You can’t learn to farm from a book. Well, at least not the vast majority of farming. Perhaps that is true of anything, I’m not sure. An Amazon search for farming will turn up over 31,400 books, but where does all of that information fit into the big picture? Perhaps this issue isn’t really worth examining further; theory + practice are both necessary components of beginning to understand a concept thoroughly. From my personal experience though, I think I’ve spent a long time thinking that books could provide all the answers, lead me where I needed to be led, and outline the perfect career path. Before actually “doing” much of anything I thought I knew (or at least had a general idea) of what I wanted to do with my life, but then once I started to get some real life experience everything was thrown up in the air. From the farming side of things, a farmer I know, when just starting out several years ago and working on a farm for the first time was told to go read some books as a means to quell her inquiring mind. Perhaps I’m not spelling out the experience in the exact way it happened, my point is merely that you really need to learn how to do this by just doing it. Books play a crucial role, don’t get me wrong, but they simply can’t trump experience.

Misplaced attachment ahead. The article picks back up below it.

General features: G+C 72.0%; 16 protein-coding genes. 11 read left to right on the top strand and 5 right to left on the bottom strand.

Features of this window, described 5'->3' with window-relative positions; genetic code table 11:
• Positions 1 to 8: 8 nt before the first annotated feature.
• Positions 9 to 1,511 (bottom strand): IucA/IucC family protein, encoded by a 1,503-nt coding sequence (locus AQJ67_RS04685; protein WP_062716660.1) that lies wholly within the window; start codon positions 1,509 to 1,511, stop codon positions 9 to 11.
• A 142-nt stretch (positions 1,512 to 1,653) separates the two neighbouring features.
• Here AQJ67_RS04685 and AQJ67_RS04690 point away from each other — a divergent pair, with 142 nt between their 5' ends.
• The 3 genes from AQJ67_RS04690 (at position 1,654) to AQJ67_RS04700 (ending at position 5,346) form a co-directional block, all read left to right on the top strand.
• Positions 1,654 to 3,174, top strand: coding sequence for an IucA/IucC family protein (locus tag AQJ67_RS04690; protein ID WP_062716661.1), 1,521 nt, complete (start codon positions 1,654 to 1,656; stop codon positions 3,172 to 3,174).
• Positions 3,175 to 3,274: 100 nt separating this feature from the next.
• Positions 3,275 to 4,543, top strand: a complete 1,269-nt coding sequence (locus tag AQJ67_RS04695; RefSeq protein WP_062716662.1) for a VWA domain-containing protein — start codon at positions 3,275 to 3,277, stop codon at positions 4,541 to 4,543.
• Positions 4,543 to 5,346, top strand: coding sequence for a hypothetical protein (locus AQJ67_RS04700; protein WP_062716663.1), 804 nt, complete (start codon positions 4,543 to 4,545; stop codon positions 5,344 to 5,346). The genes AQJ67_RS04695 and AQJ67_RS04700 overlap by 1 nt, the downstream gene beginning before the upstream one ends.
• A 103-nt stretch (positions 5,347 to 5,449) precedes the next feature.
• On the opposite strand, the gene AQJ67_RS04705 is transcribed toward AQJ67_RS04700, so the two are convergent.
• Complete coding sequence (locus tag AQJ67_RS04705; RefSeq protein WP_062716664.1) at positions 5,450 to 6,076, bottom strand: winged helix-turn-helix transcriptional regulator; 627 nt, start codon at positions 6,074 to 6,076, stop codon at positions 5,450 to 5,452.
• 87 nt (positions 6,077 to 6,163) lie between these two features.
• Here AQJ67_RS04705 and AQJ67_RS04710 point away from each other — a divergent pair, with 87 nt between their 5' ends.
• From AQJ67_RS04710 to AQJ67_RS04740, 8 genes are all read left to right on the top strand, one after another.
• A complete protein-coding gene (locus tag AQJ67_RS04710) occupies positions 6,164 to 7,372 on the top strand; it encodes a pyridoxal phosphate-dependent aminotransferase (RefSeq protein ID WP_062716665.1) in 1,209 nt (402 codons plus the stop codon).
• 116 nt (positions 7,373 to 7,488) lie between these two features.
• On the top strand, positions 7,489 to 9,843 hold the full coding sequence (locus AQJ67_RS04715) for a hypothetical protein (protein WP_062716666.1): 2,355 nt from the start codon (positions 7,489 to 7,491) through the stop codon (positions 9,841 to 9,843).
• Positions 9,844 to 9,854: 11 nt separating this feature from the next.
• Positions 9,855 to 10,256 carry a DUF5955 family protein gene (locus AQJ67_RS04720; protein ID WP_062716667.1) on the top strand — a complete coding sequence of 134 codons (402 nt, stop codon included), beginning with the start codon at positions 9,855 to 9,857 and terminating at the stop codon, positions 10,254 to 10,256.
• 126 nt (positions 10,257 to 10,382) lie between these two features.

For example, a book can’t…
demonstrate the proper way to release a cut tomato stem from its fruit without bruising
validate the destruction that hundreds of squash bugs can wreck on a row of squash plants over a few weeks time
or give you the satisfaction of squishing a whole family inside of the very leaf they were attempting to destroy!
seduce the senses,
drowning in the buzz of bees, prick of a thorn, the calming allure of lavender
get under your fingernails without ever intending to leave
cover you in soil, pollen, grass, sweat, stench
break your back or build your biceps
take you back to childhood and allow you play in the dirt again
give you a palm to elbow arm rash from the constant rub of tomato leaves tangled around you during harvest
feed you a beyond organic, locally grown, freshly picked lunch on the farm
grow and fruit and flower before your eyes
surround you entirely in a corn field that grows inches everyday
draw blood (because you just had to harvest that perfect tomato that refused to be easily plucked from the vine)
thoroughly exhaust your body
or nourish your soul
A book can’t teach you how to farm.